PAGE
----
CHETAH Calculations are often gas phase values! The largest database is a gas phase database. If chemistry takes place in condensed phase (i.e. in a solvent), corrections need to be considered, if your calculations are in the gas phase.

many times these corrections cancel but not always!


Rule of thumb: vaporiz. heat = 100cal/g (150 cal/g for a H-bonded species, 80 cal/g for a chlorinated species) Estimation methods for heat of vaporization are available.

ASTM CHETAH
Flammability

CHETAH Flammability
CHETAH calculates LFL, LOC, MIE and a number of
other flammability parameters using Brittons method.

CHETAH will calculate LFL at temperatures besides 298 K.

CHETAH also calculates LFL by Bothwells method.


CHETAH can calculate LFL for mixtures.

To find the flammability parameters of a gas mixture, the user should enter molecules from the Gas Molecules database or enter molecules by the use of ideal Benson Groups.

Here Propane and N-butane have been selected from the Gas Molecules database.

After selecting the components, choose Flammability from the Calculations menu.

Next we see a screen asking for the composition of the mixture. Choose the amount of each chemical. Select Calculate.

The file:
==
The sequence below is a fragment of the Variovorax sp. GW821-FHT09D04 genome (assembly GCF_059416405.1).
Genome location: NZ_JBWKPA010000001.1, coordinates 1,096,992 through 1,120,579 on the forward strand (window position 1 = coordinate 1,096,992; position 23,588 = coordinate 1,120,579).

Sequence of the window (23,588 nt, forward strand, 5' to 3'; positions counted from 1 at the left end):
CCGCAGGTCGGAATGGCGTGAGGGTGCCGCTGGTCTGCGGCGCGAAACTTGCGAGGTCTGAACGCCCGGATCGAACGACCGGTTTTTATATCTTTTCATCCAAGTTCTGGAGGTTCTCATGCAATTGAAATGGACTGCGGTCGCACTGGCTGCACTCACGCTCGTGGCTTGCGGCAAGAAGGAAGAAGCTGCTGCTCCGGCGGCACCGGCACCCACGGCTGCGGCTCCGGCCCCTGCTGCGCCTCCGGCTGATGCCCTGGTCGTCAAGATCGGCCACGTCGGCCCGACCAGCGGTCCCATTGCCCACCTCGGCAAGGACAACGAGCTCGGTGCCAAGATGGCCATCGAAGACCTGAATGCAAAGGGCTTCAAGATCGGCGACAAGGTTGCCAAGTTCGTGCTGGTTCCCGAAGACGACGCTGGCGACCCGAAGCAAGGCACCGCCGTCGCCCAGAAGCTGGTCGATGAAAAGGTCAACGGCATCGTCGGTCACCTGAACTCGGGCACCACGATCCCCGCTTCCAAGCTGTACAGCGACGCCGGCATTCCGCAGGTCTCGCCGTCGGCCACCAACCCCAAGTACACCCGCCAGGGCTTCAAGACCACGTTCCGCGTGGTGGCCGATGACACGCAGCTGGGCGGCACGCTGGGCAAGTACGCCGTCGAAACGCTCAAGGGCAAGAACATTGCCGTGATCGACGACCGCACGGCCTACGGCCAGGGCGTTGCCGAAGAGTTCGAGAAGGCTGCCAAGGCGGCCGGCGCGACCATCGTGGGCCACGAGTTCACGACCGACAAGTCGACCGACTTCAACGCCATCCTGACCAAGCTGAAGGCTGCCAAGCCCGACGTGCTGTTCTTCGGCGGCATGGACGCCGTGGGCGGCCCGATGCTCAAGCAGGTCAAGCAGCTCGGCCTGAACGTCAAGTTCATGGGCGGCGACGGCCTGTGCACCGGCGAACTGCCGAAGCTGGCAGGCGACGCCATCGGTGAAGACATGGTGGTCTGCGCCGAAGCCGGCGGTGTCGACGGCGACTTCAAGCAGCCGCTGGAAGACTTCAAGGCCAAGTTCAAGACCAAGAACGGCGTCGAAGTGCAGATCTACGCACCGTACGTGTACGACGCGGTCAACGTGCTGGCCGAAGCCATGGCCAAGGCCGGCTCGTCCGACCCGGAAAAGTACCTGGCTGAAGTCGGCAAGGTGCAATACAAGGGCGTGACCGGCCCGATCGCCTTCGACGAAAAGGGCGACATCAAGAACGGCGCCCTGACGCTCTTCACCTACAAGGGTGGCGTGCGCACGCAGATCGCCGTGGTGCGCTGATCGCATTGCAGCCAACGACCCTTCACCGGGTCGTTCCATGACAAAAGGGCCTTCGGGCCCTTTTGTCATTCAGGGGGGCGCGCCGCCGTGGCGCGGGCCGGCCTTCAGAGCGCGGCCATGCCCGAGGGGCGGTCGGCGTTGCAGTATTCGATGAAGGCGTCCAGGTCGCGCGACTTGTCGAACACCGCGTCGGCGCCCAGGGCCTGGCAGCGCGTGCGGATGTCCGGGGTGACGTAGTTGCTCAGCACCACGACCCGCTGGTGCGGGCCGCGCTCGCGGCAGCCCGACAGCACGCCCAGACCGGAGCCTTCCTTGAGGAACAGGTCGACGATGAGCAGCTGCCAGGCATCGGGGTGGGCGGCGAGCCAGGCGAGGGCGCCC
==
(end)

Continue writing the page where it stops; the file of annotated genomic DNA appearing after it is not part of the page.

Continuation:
The first part of the results page for this flammability example. This part shows results from Brittons method.

This section highlights predictions by Bothwells method.

Clicking on Definitions will display a list of definitions


LFL: The Lower Flammable Limit is the minimum concentration of a combustible substance that is capable of propagating a flame through a homogeneous mixture of the combustible and a gaseous oxidizer under specified conditions.
LOC: The Limiting Oxygen Concentration of a fuel-oxidant-inert system is the oxygen (oxidant) concentration at the limit of flammability for the worst case (most flammable) fuel concentration. Etc. for LLFT, T-max, Su, qd, MIE

The End